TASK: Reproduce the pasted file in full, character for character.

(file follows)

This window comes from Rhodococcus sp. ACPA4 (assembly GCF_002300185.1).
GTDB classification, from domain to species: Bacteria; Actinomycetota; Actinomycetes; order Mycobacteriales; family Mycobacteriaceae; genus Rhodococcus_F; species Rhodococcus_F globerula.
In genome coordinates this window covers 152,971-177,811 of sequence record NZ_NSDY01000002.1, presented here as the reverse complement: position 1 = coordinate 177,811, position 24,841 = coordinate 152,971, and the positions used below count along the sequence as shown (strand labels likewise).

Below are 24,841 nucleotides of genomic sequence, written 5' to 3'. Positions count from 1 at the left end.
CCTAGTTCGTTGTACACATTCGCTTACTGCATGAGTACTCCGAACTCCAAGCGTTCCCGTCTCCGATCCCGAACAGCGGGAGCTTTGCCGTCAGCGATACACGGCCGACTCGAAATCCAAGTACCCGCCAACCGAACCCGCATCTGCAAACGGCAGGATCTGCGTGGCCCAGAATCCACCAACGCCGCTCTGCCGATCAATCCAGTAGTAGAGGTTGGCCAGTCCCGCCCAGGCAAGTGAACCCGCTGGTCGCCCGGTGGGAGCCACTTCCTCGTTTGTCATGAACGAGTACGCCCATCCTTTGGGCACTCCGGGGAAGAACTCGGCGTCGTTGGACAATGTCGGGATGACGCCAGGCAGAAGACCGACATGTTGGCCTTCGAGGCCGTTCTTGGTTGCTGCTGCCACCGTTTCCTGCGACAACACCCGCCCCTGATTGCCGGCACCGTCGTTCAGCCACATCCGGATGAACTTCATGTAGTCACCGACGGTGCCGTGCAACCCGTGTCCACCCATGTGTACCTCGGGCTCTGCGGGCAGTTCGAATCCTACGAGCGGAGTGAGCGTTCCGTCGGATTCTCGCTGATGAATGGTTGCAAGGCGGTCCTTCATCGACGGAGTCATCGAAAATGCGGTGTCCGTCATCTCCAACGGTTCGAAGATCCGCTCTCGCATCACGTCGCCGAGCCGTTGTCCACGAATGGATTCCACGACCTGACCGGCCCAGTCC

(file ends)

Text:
This window comes from Rhodococcus sp. ACPA4 (assembly GCF_002300185.1).
GTDB classification, from domain to species: Bacteria; Actinomycetota; Actinomycetes; order Mycobacteriales; family Mycobacteriaceae; genus Rhodococcus_F; species Rhodococcus_F globerula.
In genome coordinates this window covers 152,971-177,811 of sequence record NZ_NSDY01000002.1, presented here as the reverse complement: position 1 = coordinate 177,811, position 24,841 = coordinate 152,971, and the positions used below count along the sequence as shown (strand labels likewise).

Below are 24,841 nucleotides of genomic sequence, written 5' to 3'. Positions count from 1 at the left end.
CCTAGTTCGTTGTACACATTCGCTTACTGCATGAGTACTCCGAACTCCAAGCGTTCCCGTCTCCGATCCCGAACAGCGGGAGCTTTGCCGTCAGCGATACACGGCCGACTCGAAATCCAAGTACCCGCCAACCGAACCCGCATCTGCAAACGGCAGGATCTGCGTGGCCCAGAATCCACCAACGCCGCTCTGCCGATCAATCCAGTAGTAGAGGTTGGCCAGTCCCGCCCAGGCAAGTGAACCCGCTGGTCGCCCGGTGGGAGCCACTTCCTCGTTTGTCATGAACGAGTACGCCCATCCTTTGGGCACTCCGGGGAAGAACTCGGCGTCGTTGGACAATGTCGGGATGACGCCAGGCAGAAGACCGACATGTTGGCCTTCGAGGCCGTTCTTGGTTGCTGCTGCCACCGTTTCCTGCGACAACACCCGCCCCTGATTGCCGGCACCGTCGTTCAGCCACATCCGGATGAACTTCATGTAGTCACCGACGGTGCCGTGCAACCCGTGTCCACCCATGTGTACCTCGGGCTCTGCGGGCAGTTCGAATCCTACGAGCGGAGTGAGCGTTCCGTCGGATTCTCGCTGATGAATGGTTGCAAGGCGGTCCTTCATCGACGGAGTCATCGAAAATGCGGTGTCCGTCATCTCCAACGGTTCGAAGATCCGCTCTCGCATCACGTCGCCGAGCCGTTGTCCACGAATGGATTCCACGACCTGACCGGCCCAGTCC